Post Conventional Wisdom: The Dog Days of August?

Sherry Bebitch Jeffe & Doug Jeffe

Sherry Bebitch Jeffe, Professor of the Practice of Public Policy Communication, Sol Price School of Public Policy and Doug Jeffe, Communications and Public Affairs Strategist


While Hillary Clinton got a pronounced bounce from the Democratic convention, Donald Trump’s bounce from the GOP gathering is looking more like a splat.  While Trump pulled about even in the polls with Hillary Clinton in the weekend between conventions, she pulled ahead after the Democratic convention and has stayed there.  The GOP convention was mostly devoted to tearing down Clinton and—beyond boosting his “Good Father” bona fides-did little to bolster the Trump image, while the Democrats managed to both tear down Trump and paint a positive picture of Secretary Clinton.  Her favorability ratings have receded a bit from her post convention levels, but are still above where they were before the two party conclaves.  On the other hand, Trump has sunk back to his poor pre-convention approval ratings. 

One of the keys to success in politics is to get the right opponent.  Hillary Clinton had the misfortune to draw Barack Obama in 2008; but today it appears she is having the good fortune to go against Donald Trump this year.  Hillary Clinton may turn out to be a good President, but she remains a flawed candidate.  Her responses to questions about emails and paid speeches, give off the strong aroma of lawyerly calculation.  Even when telling the truth, she doesn’t always sound like she’s doing it.  Although improved, her delivery at campaign rallies still often suffers from a shrillness that is more perspiring than inspiring.  When she is conversational, she can be quite effective, but she isn’t an orator. Then again, Trump’s bluster seems to be wearing thin among many voters.

There has been a lot of kerfuffle over the Trump-Putin bromance and Trump honcho Paul Manafort’s connections to Russia and the Ukraine.  After the campaign, Hollywood may want do another remake of “The Manchurian Candidate” starring Donald Trump in the title role, with Manafort playing the part of his Soviet handler (originated by Angela Lansbury in the 1962 film). Speaking of movies, Trump’s latest campaign shake-up brings to mind “Titanic” and those deck chairs.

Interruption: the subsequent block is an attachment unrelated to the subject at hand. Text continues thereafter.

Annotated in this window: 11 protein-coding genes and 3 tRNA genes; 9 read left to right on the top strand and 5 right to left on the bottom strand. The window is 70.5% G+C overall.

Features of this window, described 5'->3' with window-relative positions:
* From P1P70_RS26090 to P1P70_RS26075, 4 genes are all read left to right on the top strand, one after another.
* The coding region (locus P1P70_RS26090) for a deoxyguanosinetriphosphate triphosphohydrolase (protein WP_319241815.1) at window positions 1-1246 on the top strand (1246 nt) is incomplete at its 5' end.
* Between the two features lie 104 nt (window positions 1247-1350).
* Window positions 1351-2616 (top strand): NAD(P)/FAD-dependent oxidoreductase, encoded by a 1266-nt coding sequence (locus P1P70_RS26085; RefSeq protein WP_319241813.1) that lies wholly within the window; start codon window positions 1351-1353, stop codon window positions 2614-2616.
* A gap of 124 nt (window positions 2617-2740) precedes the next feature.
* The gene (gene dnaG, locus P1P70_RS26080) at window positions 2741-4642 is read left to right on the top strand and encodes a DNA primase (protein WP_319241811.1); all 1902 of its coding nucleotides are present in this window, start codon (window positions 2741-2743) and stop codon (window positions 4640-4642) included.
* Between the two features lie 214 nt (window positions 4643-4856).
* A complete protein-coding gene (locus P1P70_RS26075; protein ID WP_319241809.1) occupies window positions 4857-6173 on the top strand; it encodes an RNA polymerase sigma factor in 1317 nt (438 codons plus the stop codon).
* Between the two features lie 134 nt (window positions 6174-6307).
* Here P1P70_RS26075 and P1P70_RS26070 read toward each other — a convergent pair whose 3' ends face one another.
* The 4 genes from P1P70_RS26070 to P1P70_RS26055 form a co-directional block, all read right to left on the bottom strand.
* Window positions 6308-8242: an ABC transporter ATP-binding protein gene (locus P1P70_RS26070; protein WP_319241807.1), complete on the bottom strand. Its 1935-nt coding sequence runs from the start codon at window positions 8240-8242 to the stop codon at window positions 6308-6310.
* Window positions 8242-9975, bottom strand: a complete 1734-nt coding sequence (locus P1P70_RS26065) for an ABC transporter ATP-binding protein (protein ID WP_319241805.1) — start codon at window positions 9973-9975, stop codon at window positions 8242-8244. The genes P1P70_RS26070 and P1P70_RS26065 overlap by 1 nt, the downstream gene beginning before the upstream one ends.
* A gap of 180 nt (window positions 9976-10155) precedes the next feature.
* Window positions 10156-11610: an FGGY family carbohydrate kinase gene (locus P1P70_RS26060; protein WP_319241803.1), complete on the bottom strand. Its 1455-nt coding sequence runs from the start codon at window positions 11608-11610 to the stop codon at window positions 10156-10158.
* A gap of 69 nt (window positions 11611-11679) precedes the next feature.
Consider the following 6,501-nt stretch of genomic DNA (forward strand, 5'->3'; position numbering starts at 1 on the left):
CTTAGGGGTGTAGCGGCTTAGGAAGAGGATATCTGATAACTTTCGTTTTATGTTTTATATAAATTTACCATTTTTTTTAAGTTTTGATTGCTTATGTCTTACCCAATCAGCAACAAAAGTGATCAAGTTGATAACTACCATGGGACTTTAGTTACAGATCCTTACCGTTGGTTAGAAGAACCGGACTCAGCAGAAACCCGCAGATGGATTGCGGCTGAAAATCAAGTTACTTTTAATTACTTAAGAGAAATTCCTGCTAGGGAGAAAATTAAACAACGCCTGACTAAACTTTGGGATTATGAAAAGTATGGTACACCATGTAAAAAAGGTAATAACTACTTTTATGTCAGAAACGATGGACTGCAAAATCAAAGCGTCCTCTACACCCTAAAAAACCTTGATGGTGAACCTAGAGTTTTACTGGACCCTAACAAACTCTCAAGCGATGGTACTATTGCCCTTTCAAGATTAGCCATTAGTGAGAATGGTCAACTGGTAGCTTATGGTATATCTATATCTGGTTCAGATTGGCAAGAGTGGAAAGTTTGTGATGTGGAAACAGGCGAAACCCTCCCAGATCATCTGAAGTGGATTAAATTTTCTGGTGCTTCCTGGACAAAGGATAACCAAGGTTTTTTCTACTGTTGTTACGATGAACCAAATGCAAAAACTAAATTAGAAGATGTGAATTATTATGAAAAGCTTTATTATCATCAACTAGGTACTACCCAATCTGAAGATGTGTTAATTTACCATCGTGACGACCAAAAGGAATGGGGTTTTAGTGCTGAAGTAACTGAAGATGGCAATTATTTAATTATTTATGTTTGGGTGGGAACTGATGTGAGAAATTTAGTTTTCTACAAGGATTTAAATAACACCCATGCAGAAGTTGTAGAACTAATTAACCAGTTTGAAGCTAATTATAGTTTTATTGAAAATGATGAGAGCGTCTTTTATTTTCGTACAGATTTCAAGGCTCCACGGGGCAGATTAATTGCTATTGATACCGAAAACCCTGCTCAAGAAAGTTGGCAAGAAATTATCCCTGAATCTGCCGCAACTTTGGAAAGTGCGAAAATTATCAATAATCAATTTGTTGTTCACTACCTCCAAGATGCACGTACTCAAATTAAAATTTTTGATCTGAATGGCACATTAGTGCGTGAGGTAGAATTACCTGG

Although an overwhelming Clinton victory in November is looking increasingly possible, it can cut both ways in terms of down-ballot races.  Certainly, anti-Trump sentiment may depress GOP turnout, but if a Clinton landslide is widely predicted, the motivation for Latino and younger voters to cast ballots may also be inhibited.  The apparent lack of a Trump ground game, coupled with Democratic and union GOTV prowess, may make the difference.

With Clinton likely to sweep California by as much as a two to one margin, at least four House Republicans could be in danger—Jeff Denham, David Valadao, Steve Knight and Darrell Issa.  Democrats are even making noises about unseating House Armed Services Committee Chair Ed Royce in decreasingly Republican Orange County.  Multiple California pick-ups would be essential to any slim chance Democrats have to eke out a House majority or, at least, cut down the GOP majority.

With the Trump drag on down-ballot contests, Republican control of the U.S. Senate is in real jeopardy.   California, however, isn’t part of that equation, since two Democrats made the run off to fill Senator Barbara Boxer’s seat.  California Attorney General Kamala Harris continues to hold a lead in the polls and in fundraising, while Congresswoman Loretta Sanchez must bank on Republican and Independent votes and an expanded Latino turn-out to give her a chance.  It is an understatement to say that this contest hasn’t fired up the imagination of California voters. Or the media.

With ballot measures ranging from legalization of marijuana, gun control, the death penalty, drug prices, tax extensions and housing and school bonds, the California electorate may have to earn a doctorate just to get through the ballot pamphlet.  Hundreds of millions of dollars are being spent on initiative campaigns- a bonanza for consultants and broadcast stations. And far more money will be spent on issues battles on the November ballot than on the state’s Presidential and Senate contests.

What might all that mean to California’s state legislative races?  Will Democrats be able to regain two-thirds majorities in the Assembly and/or the State Senate?   And who will win the intra-party fights in Democrat vs. Democrat runoffs between liberal and moderate candidates?  The answers to both questions are difficult to predict at this juncture. The California GOP is facing a daunting arithmetic–demographically, financially, and ideologically. But the bottom line, in this election as in all others, is turn-out. And so far, it’s been nap-time for the Golden State’s major parties and voters. Stay tuned to see who wakes up first!

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